TMS Therapy In Refractory Depression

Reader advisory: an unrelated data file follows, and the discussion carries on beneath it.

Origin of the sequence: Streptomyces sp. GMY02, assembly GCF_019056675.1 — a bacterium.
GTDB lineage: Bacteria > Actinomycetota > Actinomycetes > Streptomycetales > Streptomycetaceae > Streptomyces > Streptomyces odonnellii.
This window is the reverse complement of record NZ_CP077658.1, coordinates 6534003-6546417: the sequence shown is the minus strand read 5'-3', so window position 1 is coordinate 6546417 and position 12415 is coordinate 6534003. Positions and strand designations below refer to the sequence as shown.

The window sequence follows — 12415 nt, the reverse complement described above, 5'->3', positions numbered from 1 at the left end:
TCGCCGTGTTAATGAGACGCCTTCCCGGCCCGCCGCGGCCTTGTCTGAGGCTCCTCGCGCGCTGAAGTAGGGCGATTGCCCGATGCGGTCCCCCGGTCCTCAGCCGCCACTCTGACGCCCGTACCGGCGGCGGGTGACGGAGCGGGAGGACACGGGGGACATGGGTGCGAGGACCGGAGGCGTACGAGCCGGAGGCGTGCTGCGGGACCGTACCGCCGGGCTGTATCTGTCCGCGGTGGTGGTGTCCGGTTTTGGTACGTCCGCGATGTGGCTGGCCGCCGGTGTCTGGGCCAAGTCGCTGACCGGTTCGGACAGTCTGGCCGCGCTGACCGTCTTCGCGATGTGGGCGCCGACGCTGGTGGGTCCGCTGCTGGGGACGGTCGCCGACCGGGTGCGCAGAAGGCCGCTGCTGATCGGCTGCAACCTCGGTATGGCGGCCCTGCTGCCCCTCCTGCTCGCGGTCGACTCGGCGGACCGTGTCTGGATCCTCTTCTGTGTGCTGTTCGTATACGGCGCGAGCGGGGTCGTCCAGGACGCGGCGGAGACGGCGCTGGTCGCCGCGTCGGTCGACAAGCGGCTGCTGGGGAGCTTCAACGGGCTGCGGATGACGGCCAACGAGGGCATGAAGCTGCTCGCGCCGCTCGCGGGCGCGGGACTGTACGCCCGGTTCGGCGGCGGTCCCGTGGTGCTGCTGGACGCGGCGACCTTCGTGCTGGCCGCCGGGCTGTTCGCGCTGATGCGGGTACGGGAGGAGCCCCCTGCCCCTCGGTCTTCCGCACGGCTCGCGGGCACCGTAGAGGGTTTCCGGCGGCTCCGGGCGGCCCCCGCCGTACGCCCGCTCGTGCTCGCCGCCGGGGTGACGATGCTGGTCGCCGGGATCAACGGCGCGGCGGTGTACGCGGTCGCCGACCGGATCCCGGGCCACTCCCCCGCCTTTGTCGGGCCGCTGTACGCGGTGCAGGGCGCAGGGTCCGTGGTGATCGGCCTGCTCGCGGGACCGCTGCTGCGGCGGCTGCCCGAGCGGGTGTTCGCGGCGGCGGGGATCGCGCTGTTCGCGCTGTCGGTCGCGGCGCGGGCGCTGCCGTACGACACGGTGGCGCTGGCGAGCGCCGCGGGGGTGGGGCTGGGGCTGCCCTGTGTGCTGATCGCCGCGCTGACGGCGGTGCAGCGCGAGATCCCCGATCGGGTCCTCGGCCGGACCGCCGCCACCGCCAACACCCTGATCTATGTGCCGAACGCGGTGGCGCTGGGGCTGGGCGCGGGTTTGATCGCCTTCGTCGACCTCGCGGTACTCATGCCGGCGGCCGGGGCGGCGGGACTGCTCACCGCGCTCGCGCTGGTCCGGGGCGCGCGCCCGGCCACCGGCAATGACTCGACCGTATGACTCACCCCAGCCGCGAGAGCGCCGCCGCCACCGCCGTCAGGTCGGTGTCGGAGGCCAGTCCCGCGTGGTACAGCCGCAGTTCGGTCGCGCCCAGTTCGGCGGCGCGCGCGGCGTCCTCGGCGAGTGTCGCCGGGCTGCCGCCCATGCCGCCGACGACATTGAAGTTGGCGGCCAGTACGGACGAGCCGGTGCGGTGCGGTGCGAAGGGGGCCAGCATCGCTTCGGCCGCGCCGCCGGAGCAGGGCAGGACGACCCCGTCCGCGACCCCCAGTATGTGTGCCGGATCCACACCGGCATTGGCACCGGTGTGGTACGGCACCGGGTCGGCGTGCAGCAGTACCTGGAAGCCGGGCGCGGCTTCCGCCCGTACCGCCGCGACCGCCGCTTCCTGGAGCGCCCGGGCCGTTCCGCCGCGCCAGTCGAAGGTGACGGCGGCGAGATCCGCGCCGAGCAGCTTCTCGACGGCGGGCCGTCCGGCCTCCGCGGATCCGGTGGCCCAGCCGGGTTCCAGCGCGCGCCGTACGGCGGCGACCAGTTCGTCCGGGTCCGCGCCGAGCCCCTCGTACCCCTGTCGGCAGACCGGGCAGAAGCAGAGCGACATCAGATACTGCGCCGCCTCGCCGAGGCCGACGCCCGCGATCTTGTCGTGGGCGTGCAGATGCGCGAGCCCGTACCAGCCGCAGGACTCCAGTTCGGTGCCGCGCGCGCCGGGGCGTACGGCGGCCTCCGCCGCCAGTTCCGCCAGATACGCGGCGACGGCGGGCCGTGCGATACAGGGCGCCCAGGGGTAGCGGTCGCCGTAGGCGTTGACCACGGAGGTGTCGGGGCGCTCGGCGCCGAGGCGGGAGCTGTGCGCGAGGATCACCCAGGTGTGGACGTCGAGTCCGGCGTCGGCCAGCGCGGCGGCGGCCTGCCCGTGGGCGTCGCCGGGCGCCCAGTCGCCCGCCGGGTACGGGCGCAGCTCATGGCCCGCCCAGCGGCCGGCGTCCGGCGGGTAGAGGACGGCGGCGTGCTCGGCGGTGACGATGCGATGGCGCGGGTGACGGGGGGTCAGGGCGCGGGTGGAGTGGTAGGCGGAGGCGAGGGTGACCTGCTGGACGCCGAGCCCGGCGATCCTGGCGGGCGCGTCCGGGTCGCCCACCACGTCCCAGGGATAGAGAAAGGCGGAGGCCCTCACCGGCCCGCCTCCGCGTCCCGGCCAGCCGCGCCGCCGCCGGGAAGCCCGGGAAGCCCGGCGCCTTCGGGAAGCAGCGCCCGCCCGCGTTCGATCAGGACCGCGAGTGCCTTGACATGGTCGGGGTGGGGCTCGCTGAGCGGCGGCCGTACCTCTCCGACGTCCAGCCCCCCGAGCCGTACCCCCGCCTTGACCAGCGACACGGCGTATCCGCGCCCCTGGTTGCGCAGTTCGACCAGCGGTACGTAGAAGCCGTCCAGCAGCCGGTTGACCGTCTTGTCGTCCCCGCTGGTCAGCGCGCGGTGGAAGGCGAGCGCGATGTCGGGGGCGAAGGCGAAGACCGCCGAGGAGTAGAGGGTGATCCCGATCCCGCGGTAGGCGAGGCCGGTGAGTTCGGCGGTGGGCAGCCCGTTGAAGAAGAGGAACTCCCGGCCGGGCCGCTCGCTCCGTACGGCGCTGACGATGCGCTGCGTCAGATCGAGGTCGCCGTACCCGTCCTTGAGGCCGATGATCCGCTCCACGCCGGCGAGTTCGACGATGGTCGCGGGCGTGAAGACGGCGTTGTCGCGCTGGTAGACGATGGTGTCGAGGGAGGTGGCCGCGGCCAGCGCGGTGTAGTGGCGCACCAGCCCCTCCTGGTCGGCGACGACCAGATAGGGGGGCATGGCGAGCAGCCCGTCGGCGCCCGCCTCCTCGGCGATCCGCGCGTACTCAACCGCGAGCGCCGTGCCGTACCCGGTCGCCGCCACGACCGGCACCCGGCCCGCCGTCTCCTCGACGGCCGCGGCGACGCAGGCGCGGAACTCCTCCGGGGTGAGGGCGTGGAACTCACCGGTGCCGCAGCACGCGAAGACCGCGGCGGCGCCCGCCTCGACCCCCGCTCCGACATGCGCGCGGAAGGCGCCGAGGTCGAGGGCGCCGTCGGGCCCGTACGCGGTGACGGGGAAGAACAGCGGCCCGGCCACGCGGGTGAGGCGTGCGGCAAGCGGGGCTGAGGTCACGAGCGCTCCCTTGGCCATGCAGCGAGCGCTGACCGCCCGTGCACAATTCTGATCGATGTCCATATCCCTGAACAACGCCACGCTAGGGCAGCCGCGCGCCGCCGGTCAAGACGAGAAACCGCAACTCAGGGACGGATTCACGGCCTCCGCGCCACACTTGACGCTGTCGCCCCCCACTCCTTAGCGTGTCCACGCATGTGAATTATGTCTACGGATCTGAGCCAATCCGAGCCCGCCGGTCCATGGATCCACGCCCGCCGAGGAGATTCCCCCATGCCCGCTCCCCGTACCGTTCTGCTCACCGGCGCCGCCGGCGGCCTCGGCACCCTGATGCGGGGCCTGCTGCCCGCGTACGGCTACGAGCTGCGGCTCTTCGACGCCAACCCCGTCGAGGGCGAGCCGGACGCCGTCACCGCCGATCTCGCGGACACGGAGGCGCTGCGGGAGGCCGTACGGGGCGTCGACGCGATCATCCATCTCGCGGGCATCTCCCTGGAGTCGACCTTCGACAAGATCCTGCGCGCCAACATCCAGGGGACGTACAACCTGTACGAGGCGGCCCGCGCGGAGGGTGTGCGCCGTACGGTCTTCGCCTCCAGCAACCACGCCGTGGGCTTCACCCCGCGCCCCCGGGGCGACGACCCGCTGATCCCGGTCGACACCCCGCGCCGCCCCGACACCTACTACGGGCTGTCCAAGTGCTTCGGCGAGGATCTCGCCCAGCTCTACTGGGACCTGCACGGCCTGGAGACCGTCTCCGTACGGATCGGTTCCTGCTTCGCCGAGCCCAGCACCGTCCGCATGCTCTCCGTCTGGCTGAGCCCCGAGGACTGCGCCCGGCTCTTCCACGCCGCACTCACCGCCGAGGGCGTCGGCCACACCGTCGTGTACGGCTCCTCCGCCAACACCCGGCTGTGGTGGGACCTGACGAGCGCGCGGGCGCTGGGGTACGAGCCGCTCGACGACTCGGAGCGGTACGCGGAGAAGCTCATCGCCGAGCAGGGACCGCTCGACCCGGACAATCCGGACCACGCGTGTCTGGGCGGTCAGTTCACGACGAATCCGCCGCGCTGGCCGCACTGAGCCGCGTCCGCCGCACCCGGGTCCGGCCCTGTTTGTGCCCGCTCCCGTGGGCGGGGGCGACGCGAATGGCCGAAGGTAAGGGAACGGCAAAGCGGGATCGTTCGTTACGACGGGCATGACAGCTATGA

PDF Olarak İndirebilirsiniz: TMS Therapy In Refractory Depression SUMMARY Neuroscientists have become increasingly concerned with brain stimulation techniques. Electroconvulsive treatment (ECT) is a traditional therapeutic method that stimulates the brain electrically. In recent years, transcranial magnetic stimulation (TMS) treatment has emerged as a promising research and clinical tool. In TMS, short and but powerful magnetic currents are directed into the brain by means of coils located on the skull. Improvement in depression, loss of energy and cognitive decline has been observed with safe and painless magnetic stimulation activating the neural circuit. In repetitive TMS (rTMS), the current is sent in a ‘pulsed’ fashion. In our clinic, 53 outpatient cases diagnosed as having depression according to the DSM-IV were applied rTMS with a total of 2000-10.000 pulses. The patients had treatment-resistant depression and were continuing to take medicine. Before and after the rTMS treatment, the patients were given HAM-17, and quantitative EEGs (QEEG), were taken. After 10 sessions of rTMS, HAM scores were decreased by 30-50 percent. This was evaluated as a rapid improvement. Cognitive decline and loss of energy were the most rapidly improving symptoms. In QEEG, a general increase in delta and theta power was observed, an effect that is seen following antipsychotic administration. These results suggest that rTMS enhances recovery from depression in patients who continue to use antidepressive drugs. rTMS lead to neuroleptic-type changes in neuronal activity. High frequency (25Hz) was fixed. The group which was applied with 10.000 pulses in total sessions demonstrated higher remission than the group which was applied with 5.000 pulses in total sessions. The difference of the psychotic groups was not significant after treatment to rTMS. Key words: rTMS, Transcranial Magnetic Stimulation, Depression, Drug resistant Depression, QEEG, Brain Mapping INTRODUCTION The interaction of psychiatry and technology has aimed at changing brain functioning for a century without harming the scalp and without causing any apparent adverse effect. Transcranial magnetic stimulation therapy has been studied to improve mental disorders since 1985. Many animal and sham trials have been conducted. (Klein, Kreinin, 1999, Barker, Jalinous 1985, George 1994, Grisaru 1994, Hotlich 1993, Kozel 2002, Little 2000, Gershon 2003) A magnetic coil is employed in TMS to stimulate the cortex safely and no invasively. Such methods as quantitative electroencephalography (QEEG) and brain mapping having localizing value may be used to measure alterations in cortical activity. So, changes in specific cortical regions caused by given stimulation parameters (rate, frequency, duration) can be investigated. Effects of repetitive TMS (rTMS) of prefrontal region were detected in normal volunteers, in whom left prefrontal application caused an increase in sadness but right application an increase in happiness.(Pascual-Leone 1996; Martin, George 1997) Prefrontal cortex dysfunction shows positive correlation with brain imaging studies (George, Keller 1994). So how can these results be observed in patients clinically? Would we attain good response especially in treatment-resistant patients? George et al. demonstrated in a 1995 study that rTMS in high frequency (25 Hz) was significantly effective in drug-resistant patients. We investigated effects of rTMS in subgroups of treatment resistant major depression. In addition, we used the findings emerging from psychopharmacological and QEEG studies by Itil et al. as a biological marker. It is known that psychotropic drugs lead to significant changes in brain wave activities (Itil 1977, Itil, Saletu 1972). We investigated the effects of rTMS on QEEG results. Boutros (2000), Nikulin (2003) used ongoing QEEG in rTMS. METHODS We enrolled 53 treatment-resistant patients having depression in a prospective design. 29 were females and 24 were males. 34 had non-psychotic unipolar depression, 15 had psychotic unipolar depression and 4 had nonpsychotic bipolar depression. The average age was 36,9 %. All were right-handed. None had a history of drug abuse or neurological and physical local pathology. The diagnosis of depression was made according to the DSM-IV. The 17-item Hamilton Depression Rating Scale (HDRS) was employed. Treatment-resistant depression was described as a failure to respond adequately to two successive courses of monotherapy with pharmacologically different antidepressants given in adequate doses for sufficient time. Patients received ten daily sessions of rTMS for two weeks in a high frequency (25 Hz) and with a total of either 5.000 or 10.000 pulses. All 53 patients completed the trial. The diagnosis and rating were made by two psychiatrists. All patients gave written informed consent. None of the patients discontinued their drugs and none received psychotherapy. MATERIALS A magnetic stimulator (Magstim, rapid, superrapid high frequency magnetic stimulator) and QEEG (Neurocorp, 10-20 system, HZI database) were used. A two-holed standard coil was applied to the left prefrontal cortex in all patients. Its power was that of the motor threshold which caused muscular contraction when applied over the left parietal lobe. Stimulation parameters were 25 Hz and 200-500-1000 pulses for each session. 210-250-500-1000 stimuli were given per train. Each session lasted approximately ten minutes. DATA ANALYSIS Patients were divided into three groups: Major depression (34), psychotic depression (15) and bipolar depression (4). 29 were males, 24 were females. As variance analysis technique (ANOVA), parametric t test was used, and/or as Kruskal Wallis technique, non-parametric “t” test was used. (Tables I-IV). RESULTS The average HDRS scores of 53 patients completing the trial decreased from 28.6 to 11.3, which was a significant decrease (p<0.001). Both females and males had similar significance (p<0.001). HDRS decreased from 29.1 to 12.2 in non-psychotic unipolar depression (p<0.001), 28.4 to 10.3 in psychotic unipolar depression (p<0.001) and 25.2 to 7.2 in non-psychotic bipolar depression (p<0.001).When three groups were compared with each other, the results were not significant. (P > 0,05). Tables (I-IV) Tonic-clonic epileptic seizure lasting for two to three minutes developed immediately after the session with a patient receiving 10.000 pulses. No other adverse effect was observed. Neither a headache requiring medication nor cognitive difficulties occurred. Patients had previously been informed about contractions of facial muscles and the power was generally low in the first session regarding the intolerance of patients. QEEG results were evaluated according to Z scores. Increase in delta power was observed in 34 out of 53 patients. They were those patients who received high pulses. Delta power decreased in 9 patients, and no change in QEEG power spectrum was observed in 10 patients. Two out of 53 patients showed a significant increase in beta power according to Z score data. Out of 53 patients, 35 (%66) showed moderate recovery (HDRS 8 to 15) . After rTMS sessions HDRS was < 8 in 9 patients (%16.9) and was >16 in 9 (%16.9). 5 out of 14 patients (%35.7) who received 10.000 pulses had a complete recovery. 5 out of 39 patients (%10.2) who received about 5000 pulses had a complete recovery. This finding was significant (p<0.001). After rTMS it is significant that the correlation coefficient increased to 0,175. As age increased, response to the treatment decreased (Table III). 9 of 14 patients (%64.2) who received 10.000 pulses had an increase in delta power. 21 of 39 patients (%53.8) who received about 5000 pulses had an increase in delta power. The Relation between delta increase and pulses given was not significant. DISCUSSION Many studies showed that rTMS had modest benefits in depression. There had not been sufficient data about the effect of rTMS in psychotic depression in literature. Frequency, intensity, duration and number of magnetic pulses remains to be analyzed. On the other hand, efficacy of rTMS as an augmentation strategy must be clarified/elaborated. Controlled studies demonstrated antidepressant efficacy of rTMS (George et al. 1999, Post et al. 1999, Pridmore et al. 1999). Epstein et al. (1998) reported 50 percent decrease in HDRS after daily 500 pulses per day of rTMS to the left prefrontal cortex for five days in 56 cases with refractory depression. Pasqual-Leone (1998) observed recovery lasting for two weeks after active rTMS to the left prefrontal cortex in 17 patients with psychotic depression. In the present study 53 patients with treatment-resistant major depression lasting for at least 6 months were enrolled. 34 had non-psychotic unipolar major depression, 15 had psychotic unipolar major depression, 4 had non-psychotic bipolar major depression. HDRS scores decreased significantly after the treatment. Among depression subtypes, there was not a statistically significant difference. Only one patient (who had received 25 Hz and had frontal dysrhythmic discharges,) had convulsive seizure immediately after the last session. In the analysis of QEEG and brain mapping, delta power increased significantly after the treatment. This change is similar to that caused by neuroleptics. This finding suggests that a slowdown in energy transfer due to neuronal depolarization caused by rTMS can be demonstrated electrophysiologically. Electrophysiological dysrhytmia resulting from an increase in the cortical excitability after the high-frequency rTMS was evaluated as an effect similar to that caused by ECT. As a result, we observed that application of high frequency rTMS with an average of 5000 pulses and an intensity of 80-100 percent power over the prefrontal cortex for ten days as an augmentation strategy resulted in significant improvement in medication-resistant depression within a short time (two weeks); therefore rTMS may be a valuable therapeutic tool in refractory depression. In addition, it is important that rTMS led to a significant improvement in psychotic depression. (Table I) CONCLUSION 1. rTMS application with constantly high frequency (25 Hz) but with varied pulses (5000 or 10.000) showed that the rate of complete remission was significantly higher in the group receiving 10.000 pulses than in the group receiving 5000 pulses. (Table IV) 2. rTMS application resulted in an increase in delta power in QEEG, independently of doses. 3. Rate of response did not show significant difference among the three subtypes of cases (psychotic and non-psychotic unipolar and non-psychotic bipolar depression) (Table II). 4. Response to the treatment decreased as the age of the patient increased. (Table III) REFERENCES 1. Barker A, Jalinous R, Freeston I (1985) Noninvasive magnetic stimulation of human motor cortex. Lancet, 1:1106-1107. 2. Boutros NN., Berman RM., Hoffman R., (2000): Electroencephalogram and repetitive transcranial magnetic stimulation. The New England Journal of Medicine, Depress Anxiety; Jan 1, 12(3): 166-9. 3. Epstein C, Figiel G, McDonald W (1998) Rapid rate transcranial magnetic stimulation in young and middle aged refractory depressed patients. Psychiatr. Ann, 28: 36-39. 4. George MS, Lisansby SH, Sackeim HA (1999) Transcranial magnetic stimulation applications in neuropsychiatry. 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Wassermann EM (1998) Risk and safety in repetitive transcranial magnetic stimulation: report and suggested guidelines from the International Workshop on the Safety of Repetitive Transcranial Magnetic Stimulation, June 5-7, 1996. Electroencephalogr Clin Neurophysiol, 108:1-16. 26. Speer A, Wasserman E (1998) rTMS in the treatment of mania: preliminary data. Electroencephalogr Clin Neurophysiol, 107:97. Prof. Dr. Nevzat Tarhan Uzm. Dr. Oğuz Tan Uzm. Dr. Semra Kaya Baripoğlu Uzm. Dr. Adnan Çoban